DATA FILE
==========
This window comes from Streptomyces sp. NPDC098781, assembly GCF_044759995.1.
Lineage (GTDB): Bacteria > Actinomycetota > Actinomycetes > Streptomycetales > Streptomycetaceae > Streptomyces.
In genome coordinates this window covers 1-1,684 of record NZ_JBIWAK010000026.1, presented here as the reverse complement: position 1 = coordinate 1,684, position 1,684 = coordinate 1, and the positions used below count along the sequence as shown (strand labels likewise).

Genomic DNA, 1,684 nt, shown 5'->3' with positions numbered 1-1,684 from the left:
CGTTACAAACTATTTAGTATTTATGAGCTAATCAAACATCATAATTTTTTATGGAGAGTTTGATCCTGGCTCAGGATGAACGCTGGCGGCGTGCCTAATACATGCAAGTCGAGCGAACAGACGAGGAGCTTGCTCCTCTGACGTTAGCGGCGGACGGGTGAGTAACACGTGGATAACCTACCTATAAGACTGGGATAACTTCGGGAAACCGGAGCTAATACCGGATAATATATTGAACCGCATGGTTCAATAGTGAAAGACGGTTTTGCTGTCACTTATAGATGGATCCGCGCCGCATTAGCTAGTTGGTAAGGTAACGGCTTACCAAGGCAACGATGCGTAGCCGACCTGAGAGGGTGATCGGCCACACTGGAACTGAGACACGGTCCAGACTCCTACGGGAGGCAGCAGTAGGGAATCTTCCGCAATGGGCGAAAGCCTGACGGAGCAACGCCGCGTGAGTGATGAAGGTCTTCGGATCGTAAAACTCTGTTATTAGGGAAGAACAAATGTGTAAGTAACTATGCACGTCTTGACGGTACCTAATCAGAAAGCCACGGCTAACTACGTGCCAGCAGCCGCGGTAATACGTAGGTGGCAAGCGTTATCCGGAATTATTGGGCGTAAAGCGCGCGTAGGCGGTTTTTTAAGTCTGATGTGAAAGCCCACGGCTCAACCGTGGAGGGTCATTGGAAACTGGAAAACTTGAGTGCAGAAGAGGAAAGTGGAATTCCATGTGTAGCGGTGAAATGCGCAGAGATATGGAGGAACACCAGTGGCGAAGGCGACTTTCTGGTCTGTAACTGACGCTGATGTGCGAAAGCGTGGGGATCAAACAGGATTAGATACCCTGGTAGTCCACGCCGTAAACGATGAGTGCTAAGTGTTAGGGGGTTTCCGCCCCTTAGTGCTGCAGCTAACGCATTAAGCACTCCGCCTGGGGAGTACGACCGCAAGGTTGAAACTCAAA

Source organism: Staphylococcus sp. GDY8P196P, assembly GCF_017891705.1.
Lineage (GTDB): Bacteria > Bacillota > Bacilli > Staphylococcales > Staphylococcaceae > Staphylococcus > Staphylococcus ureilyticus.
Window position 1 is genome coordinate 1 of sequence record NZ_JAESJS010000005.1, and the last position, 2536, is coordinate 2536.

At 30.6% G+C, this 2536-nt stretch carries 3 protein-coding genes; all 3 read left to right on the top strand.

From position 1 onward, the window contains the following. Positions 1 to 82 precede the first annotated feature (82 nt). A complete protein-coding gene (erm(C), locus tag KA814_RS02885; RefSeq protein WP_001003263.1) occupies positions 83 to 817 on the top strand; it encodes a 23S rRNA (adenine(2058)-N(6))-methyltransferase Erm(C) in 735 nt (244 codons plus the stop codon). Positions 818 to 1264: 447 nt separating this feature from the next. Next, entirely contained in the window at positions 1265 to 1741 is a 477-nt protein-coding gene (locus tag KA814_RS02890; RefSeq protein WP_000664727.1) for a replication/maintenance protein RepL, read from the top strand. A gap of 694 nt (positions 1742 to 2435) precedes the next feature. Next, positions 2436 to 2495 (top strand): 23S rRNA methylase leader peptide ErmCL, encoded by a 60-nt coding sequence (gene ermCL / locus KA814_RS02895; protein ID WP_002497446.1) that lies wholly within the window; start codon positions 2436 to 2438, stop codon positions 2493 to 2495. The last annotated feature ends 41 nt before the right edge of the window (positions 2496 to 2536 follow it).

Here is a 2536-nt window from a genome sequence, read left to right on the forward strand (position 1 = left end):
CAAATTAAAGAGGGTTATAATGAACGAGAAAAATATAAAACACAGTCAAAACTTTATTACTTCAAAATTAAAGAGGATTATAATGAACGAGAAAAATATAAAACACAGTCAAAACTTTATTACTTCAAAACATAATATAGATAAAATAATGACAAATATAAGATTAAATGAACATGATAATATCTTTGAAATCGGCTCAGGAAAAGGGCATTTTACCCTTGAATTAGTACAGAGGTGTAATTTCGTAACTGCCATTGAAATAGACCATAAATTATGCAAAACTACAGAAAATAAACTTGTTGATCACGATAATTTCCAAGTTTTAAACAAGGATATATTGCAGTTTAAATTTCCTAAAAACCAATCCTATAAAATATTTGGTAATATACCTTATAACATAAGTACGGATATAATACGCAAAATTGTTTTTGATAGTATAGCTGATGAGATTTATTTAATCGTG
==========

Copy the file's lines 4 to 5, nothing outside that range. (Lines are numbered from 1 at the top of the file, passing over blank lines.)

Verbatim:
Genomic DNA, 1,684 nt, shown 5'->3' with positions numbered 1-1,684 from the left:
CGTTACAAACTATTTAGTATTTATGAGCTAATCAAACATCATAATTTTTTATGGAGAGTTTGATCCTGGCTCAGGATGAACGCTGGCGGCGTGCCTAATACATGCAAGTCGAGCGAACAGACGAGGAGCTTGCTCCTCTGACGTTAGCGGCGGACGGGTGAGTAACACGTGGATAACCTACCTATAAGACTGGGATAACTTCGGGAAACCGGAGCTAATACCGGATAATATATTGAACCGCATGGTTCAATAGTGAAAGACGGTTTTGCTGTCACTTATAGATGGATCCGCGCCGCATTAGCTAGTTGGTAAGGTAACGGCTTACCAAGGCAACGATGCGTAGCCGACCTGAGAGGGTGATCGGCCACACTGGAACTGAGACACGGTCCAGACTCCTACGGGAGGCAGCAGTAGGGAATCTTCCGCAATGGGCGAAAGCCTGACGGAGCAACGCCGCGTGAGTGATGAAGGTCTTCGGATCGTAAAACTCTGTTATTAGGGAAGAACAAATGTGTAAGTAACTATGCACGTCTTGACGGTACCTAATCAGAAAGCCACGGCTAACTACGTGCCAGCAGCCGCGGTAATACGTAGGTGGCAAGCGTTATCCGGAATTATTGGGCGTAAAGCGCGCGTAGGCGGTTTTTTAAGTCTGATGTGAAAGCCCACGGCTCAACCGTGGAGGGTCATTGGAAACTGGAAAACTTGAGTGCAGAAGAGGAAAGTGGAATTCCATGTGTAGCGGTGAAATGCGCAGAGATATGGAGGAACACCAGTGGCGAAGGCGACTTTCTGGTCTGTAACTGACGCTGATGTGCGAAAGCGTGGGGATCAAACAGGATTAGATACCCTGGTAGTCCACGCCGTAAACGATGAGTGCTAAGTGTTAGGGGGTTTCCGCCCCTTAGTGCTGCAGCTAACGCATTAAGCACTCCGCCTGGGGAGTACGACCGCAAGGTTGAAACTCAAA